JOHANNESBURG: "The ongoing protests over fee increases that have shut down several universities are a gross injustice. And the mutiny, which could be infiltrated by forces without the interests of the poor at heart, has to stop before universities are destroyed."
This was stated by Department of Higher Education and Training director-general Gwebinkundla Qonde yesterday as more students threatened to shut down their respective institutions.
“If this is not arrested, it has a potential to destroy the system. Universities will take a serious knock,” Qonde warned.
He also reminded South Africans local universities have taken a knock in the recently released QS World University Rankings survey.
“If the rankings continue to go down, the rich will remove their children from the universities and the working class will be trapped in a system that doesn’t work.”
His statements came as pandemonium reigned at Wits University yesterday as rocks and rubber bullets were exchanged between students and the police.
Pretoria University shut down its Hatfield campus indefinitely, a decision made in the interests of staff, students and property, according to university spokesperson Anna- Retha Bowa.
However, there were mixed reactions from student leaders at the institution, with some calling for a shutdown, while others wanted to continue with academic activities.
Minor protests were also reported yesterday at the Tshwane University of Technology’s academic campus.
The universities of Cape Town, Stellenbosch, North West’s Mafikeng campus, Unisa and KwaZulu-Natal haven’t been left unscathed by the protests, which were triggered by Higher Education Minister Blade Nzimande’s announcement on Monday that universities could be increased, but capped at 8 percent.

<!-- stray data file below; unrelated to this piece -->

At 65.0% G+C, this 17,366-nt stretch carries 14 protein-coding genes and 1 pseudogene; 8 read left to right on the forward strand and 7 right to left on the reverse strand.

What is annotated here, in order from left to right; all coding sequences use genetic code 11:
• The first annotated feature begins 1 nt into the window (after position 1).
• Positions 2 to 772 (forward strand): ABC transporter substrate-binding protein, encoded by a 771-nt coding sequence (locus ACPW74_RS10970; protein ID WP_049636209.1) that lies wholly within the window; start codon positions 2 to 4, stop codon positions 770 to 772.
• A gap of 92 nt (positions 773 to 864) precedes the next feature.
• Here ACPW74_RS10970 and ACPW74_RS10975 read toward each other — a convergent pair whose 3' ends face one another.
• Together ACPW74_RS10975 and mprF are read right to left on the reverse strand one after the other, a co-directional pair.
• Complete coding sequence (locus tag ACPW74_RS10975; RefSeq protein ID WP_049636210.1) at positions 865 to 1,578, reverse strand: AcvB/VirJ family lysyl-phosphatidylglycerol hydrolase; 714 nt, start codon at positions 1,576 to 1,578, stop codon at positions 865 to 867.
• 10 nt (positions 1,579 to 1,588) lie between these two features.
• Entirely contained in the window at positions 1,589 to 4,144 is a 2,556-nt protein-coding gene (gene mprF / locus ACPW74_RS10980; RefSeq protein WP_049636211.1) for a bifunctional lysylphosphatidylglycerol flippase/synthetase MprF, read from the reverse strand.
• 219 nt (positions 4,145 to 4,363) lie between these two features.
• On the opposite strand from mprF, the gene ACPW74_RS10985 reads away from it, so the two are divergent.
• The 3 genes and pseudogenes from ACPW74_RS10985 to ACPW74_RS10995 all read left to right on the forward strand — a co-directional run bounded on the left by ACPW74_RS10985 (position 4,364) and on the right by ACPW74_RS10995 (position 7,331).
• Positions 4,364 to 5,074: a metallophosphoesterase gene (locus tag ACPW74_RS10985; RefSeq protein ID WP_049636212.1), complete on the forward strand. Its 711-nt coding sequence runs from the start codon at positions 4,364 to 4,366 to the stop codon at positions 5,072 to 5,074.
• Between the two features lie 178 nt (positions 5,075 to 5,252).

Wits University seemed to have been the epicentre of the wave of protests, with students clashing with police and private security personnel since Monday.
This was as the students marched from several private colleges in Braamfontein to join the protests. Wild screams, green smoke and loud bangs filled the air as stun grenades were set off to disperse a large crowd singing and chanting outside the Jorissen Street entrance of the university.
The police managed to push them back and tried to escort them back to campus. But the students remained defiant and stood outside the entrance, prompting the police to form a line. The students, who had formed a human chain of their own, crossed the police line.
At that point, the police hurled stun grenades. Three people, including a police officer, were injured.
Two students, believed to be bystanders, were held after failing to heed the police’s call to get down on the ground.
The situation remained calm as night began to fall, but a large police presence remained on the campus.
Qonde said the department would not be changing their decision that students with a household income of up to R60 000 a year would not pay university fees next year.
“Is it fair that taxpayers' money paid into the fiscus should now be given to the rich to pay for their education?”
Fees Commission chairperson Judge Jonathan Heher said free education was never free and countries that offered it always had repayment plans.
He said the Commission of Inquiry into Higher Education and Training had examined case studies and studied documents on the provision of free education from across the world. “Very few have totally free education,” he said.
In the South African context, he said, such as system would have to take into account a feasible system to get loans repaid, either based on the salary obtained when a beneficiary started work, or in an escalating system based on increased work.
An ideal system would be one where a loan system relived the state of the burden of higher education fees, he said. – Additional reporting by Ntando Makhubu